"To Boldly Grow: Some Celluloid Bonsai (Part IIIa)"
Through the Year 1992
 

Enterprise bonsai:
24th Century trees.
"Warp one?" "Make it so."

--- Hud Nordin


       A number of additional sightings were known of at the time the first two articles went to press, but for various reasons they could not be included.  Many other portrayals have, of course, been made since then.  Therefore, in the light of historical accuracy, the following is an ongoing listing of celluloid sightings of bonsai.  (No, not all the details were gotten from the first sighting and I don't watch TV round the clock.  Most of these were coincidental viewings.)  This list will be occasionally updated (see bottom). 


1956
TV - ABV2
Australia Unlimited

      "IN view of the events of the past 15 years it is strange to find in a Channel 2 programme called "Australia Unlimited" on Wednesday, November 21, that the subject will be of Japanese origin.  The programme will demonstrate the Japanese art of bonsai, the stunting of trees and plants.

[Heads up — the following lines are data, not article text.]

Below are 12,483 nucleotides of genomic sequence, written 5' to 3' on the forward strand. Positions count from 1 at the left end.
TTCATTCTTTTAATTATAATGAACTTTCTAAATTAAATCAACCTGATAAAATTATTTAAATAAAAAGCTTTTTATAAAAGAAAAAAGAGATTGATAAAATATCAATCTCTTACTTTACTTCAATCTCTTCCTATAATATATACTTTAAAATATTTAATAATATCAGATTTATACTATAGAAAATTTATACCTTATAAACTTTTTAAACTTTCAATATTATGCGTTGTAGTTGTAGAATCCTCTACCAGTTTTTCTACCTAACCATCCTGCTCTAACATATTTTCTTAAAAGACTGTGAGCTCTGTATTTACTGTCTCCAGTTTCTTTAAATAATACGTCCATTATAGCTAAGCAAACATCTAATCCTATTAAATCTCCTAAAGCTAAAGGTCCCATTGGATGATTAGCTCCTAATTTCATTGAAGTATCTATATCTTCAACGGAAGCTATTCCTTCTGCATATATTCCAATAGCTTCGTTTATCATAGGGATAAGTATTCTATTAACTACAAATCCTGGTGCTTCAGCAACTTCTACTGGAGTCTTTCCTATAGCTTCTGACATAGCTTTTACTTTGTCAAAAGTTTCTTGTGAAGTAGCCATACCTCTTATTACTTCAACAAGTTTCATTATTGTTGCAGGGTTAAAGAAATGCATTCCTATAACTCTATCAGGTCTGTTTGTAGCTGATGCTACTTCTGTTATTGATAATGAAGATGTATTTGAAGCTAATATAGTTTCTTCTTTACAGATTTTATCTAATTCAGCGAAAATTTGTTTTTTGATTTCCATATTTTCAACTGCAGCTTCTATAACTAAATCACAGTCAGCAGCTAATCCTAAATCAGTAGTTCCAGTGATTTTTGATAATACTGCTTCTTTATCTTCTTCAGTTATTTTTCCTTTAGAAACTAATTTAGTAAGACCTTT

Mr. V. Koreshoff, an authority on bonsai and a leading Sydney nurseryman, will be the lecturer.  The A.B.C. says of "Australia Unlimited" that "each week . . . viewers will be shown unusual facets of rural Australia, of interest to the city-dweller as well as the country-dweller."  Per TeleVision Parade, The Australian Womens Weekly, Nov. 21, 1956, pg. 10, http://trove.nla.gov.au/ndp/del/article/42111430?searchTerm=Koreshoff&searchLimits=.  (And to put things in perspective, this was two days after the station began broadcasting and the day before the opening ceremonies of the Melbourne Summer Olympics.  Five percent of Melbourne households owned a television set.)




1957
MGM movie
Sayonara